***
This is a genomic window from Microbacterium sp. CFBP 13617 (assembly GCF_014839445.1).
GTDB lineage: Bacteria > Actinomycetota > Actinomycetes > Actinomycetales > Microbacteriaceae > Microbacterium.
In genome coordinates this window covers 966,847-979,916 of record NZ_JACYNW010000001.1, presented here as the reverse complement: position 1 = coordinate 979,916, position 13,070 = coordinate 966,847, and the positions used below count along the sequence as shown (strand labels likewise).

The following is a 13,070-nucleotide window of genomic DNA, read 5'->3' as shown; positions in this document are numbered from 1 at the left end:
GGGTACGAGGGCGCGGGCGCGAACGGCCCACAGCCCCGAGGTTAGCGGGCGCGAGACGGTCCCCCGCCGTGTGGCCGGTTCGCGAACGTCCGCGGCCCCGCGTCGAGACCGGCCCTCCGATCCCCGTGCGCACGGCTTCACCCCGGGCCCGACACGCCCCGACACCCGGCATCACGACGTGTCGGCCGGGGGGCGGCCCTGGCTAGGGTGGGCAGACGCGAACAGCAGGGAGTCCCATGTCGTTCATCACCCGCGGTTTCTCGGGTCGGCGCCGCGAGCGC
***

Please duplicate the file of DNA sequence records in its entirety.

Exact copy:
This is a genomic window from Microbacterium sp. CFBP 13617 (assembly GCF_014839445.1).
GTDB lineage: Bacteria > Actinomycetota > Actinomycetes > Actinomycetales > Microbacteriaceae > Microbacterium.
In genome coordinates this window covers 966,847-979,916 of record NZ_JACYNW010000001.1, presented here as the reverse complement: position 1 = coordinate 979,916, position 13,070 = coordinate 966,847, and the positions used below count along the sequence as shown (strand labels likewise).

The following is a 13,070-nucleotide window of genomic DNA, read 5'->3' as shown; positions in this document are numbered from 1 at the left end:
GGGTACGAGGGCGCGGGCGCGAACGGCCCACAGCCCCGAGGTTAGCGGGCGCGAGACGGTCCCCCGCCGTGTGGCCGGTTCGCGAACGTCCGCGGCCCCGCGTCGAGACCGGCCCTCCGATCCCCGTGCGCACGGCTTCACCCCGGGCCCGACACGCCCCGACACCCGGCATCACGACGTGTCGGCCGGGGGGCGGCCCTGGCTAGGGTGGGCAGACGCGAACAGCAGGGAGTCCCATGTCGTTCATCACCCGCGGTTTCTCGGGTCGGCGCCGCGAGCGC